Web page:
• Between the ninth and 10th year after registration: File a Declaration of Use and/or Excusable Nonuse and an Application for Renewal. A trademark expires after 10 years, so you’ll need to submit a renewal application along with the Declaration of Use form. Between every ninth and 10th year after this, you’ll need to submit these forms again. The online filing fee is $425 per class.

  • (Optional) Declaration of Incontestability: This form, also called a Section 15 affidavit, enhances your rights in your trademark and prevents people from raising common legal challenges to your trademark. There are some restrictions on using this form. For instance, you must be using your trademark for at least five consecutive years before you can file for incontestability. The filing fee is $200 for online submission.

If you provided an email address and authorized email communication in your original trademark application, then you’ll receive email reminders from the USPTO before these deadlines.

Costs to hire a trademark lawyer

Given the complexity of trademark registration, many small business owners opt to hire a trademark lawyer. Hiring a lawyer comes with many benefits and less personal time spent on the trademark application process, but also will increase the costs of trademarking a business name.

Trademark lawyers typically charge a flat rate for a basic trademark search and registration. They might charge an hourly rate to respond to office actions or oppositions. Based on your trademark and where you’re located, you can expect to pay between $500 and $2,000 for an initial trademark search and application.

You can find your own lawyer or use an online legal service such as LegalZoom to get help with trademark registration. On LegalZoom, you can file an initial trademark application for a flat fee of $199 per class, plus USPTO fees. Another legal service you may find helpful is UpCounsel, which has a network of lawyers who work on more complex cases, and they bill a flat fee between $600 and $800 for trademark registration.

How to lower trademarking costs

Basic trademark registration fees aren’t too high; but things can add up, particularly if you have a more complicated application.

Here are a few ways to lower the costs of trademarking a business name:

  • Opt for state registration: Registering a trademark with your state, instead of the USPTO, can significantly reduce costs and the time it takes to process your application. However, state registration means that you’ll receive legal protection against others using your mark only within the state. You will not be protected nationwide.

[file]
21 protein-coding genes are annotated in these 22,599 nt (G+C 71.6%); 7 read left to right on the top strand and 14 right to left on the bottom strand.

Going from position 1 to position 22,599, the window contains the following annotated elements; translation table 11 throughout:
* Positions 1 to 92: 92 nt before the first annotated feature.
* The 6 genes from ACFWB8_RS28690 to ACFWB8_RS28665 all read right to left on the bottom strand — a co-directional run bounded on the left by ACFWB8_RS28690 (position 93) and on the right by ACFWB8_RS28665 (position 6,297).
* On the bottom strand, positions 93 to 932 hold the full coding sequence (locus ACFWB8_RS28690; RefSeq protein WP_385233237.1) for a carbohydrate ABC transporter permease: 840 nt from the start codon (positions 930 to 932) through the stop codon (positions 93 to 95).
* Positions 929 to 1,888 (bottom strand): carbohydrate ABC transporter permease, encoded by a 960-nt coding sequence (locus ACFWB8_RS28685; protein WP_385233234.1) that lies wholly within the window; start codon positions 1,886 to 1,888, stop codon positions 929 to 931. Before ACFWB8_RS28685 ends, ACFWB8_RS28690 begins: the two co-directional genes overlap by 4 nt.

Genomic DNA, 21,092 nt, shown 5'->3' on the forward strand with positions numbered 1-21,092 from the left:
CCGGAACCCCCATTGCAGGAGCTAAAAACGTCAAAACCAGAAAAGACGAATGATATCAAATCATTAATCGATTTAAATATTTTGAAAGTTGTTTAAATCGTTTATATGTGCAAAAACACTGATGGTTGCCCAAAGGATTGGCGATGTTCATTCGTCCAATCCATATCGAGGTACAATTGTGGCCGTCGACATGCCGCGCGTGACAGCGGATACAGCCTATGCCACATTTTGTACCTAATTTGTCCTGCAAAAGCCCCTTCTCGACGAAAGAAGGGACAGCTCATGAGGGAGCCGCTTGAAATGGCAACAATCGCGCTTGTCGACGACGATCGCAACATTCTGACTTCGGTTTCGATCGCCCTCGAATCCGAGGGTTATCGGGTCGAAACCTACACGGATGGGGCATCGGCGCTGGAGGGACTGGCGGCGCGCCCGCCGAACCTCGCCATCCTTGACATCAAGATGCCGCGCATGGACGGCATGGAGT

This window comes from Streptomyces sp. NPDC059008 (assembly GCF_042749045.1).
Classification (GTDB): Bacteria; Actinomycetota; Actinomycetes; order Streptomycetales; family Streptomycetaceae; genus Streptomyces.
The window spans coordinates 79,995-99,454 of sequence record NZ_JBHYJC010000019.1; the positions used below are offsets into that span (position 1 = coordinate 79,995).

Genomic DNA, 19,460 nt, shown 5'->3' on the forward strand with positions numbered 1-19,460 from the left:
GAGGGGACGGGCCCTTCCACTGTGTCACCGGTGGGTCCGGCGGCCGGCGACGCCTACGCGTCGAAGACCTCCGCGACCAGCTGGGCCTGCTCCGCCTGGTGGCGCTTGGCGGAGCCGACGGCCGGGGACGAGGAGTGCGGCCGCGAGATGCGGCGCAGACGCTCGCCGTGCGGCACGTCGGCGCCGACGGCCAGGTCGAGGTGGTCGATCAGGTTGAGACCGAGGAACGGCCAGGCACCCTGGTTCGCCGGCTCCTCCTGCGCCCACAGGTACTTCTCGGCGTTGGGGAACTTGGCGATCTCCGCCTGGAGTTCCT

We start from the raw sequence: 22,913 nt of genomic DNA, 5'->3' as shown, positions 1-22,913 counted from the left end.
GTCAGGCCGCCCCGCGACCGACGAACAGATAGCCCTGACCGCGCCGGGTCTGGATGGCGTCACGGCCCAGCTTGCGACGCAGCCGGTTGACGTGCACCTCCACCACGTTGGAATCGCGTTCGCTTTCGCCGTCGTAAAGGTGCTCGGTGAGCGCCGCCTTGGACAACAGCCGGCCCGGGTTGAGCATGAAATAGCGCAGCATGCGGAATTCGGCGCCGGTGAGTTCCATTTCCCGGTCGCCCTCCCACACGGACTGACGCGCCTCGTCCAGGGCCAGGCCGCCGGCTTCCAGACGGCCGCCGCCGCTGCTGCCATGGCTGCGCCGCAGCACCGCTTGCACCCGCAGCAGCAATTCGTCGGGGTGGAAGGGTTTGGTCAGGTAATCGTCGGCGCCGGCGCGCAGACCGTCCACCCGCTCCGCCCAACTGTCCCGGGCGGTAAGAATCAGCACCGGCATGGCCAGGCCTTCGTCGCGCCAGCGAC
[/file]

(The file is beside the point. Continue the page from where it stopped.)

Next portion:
• Hire a trademark lawyer: Obtaining legal representation right off the bat, starting with a trademark search, can save you time and money down the line. As Ruth Carter, a trademark lawyer in Phoenix, says, “It’s often worth it to hire a lawyer to do the preliminary search to see if the trademark you want to register is even available. I’ve seen people try to do it themselves, and they ended up wasting $225 in filing fees trying to get a trademark that they couldn’t have because they didn’t know how to do a thorough search.”

  • Submit all filings online: The USPTO doesn’t allow you to submit trademark filings by paper anymore. Although TEAS might take some getting used to, you can save some serious money by filing everything online.

The bottom line

Ultimately, there are several different factors that can affect the cost to trademark a business name. The number of trademark classes, your mode of filing (state or federal), and whether you’re already using the trademark can all affect your price. In addition, the decision to hire a trademark lawyer will affect your total cost. Fortunately, filing for trademark protection is usually within reach even for smaller business budgets. And when all is said and done, you’ll be glad for the increased legal protection that your new trademark will give you and your business.

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How to Find the Right Business Coach — and Avoid the Wrong One

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At its best, business coaching can connect you with a mentor and supporter who helps you generate ideas, make plans and execute on them.

But at its worst, a business coaching offer can cost you time, energy and money — without much to show for it.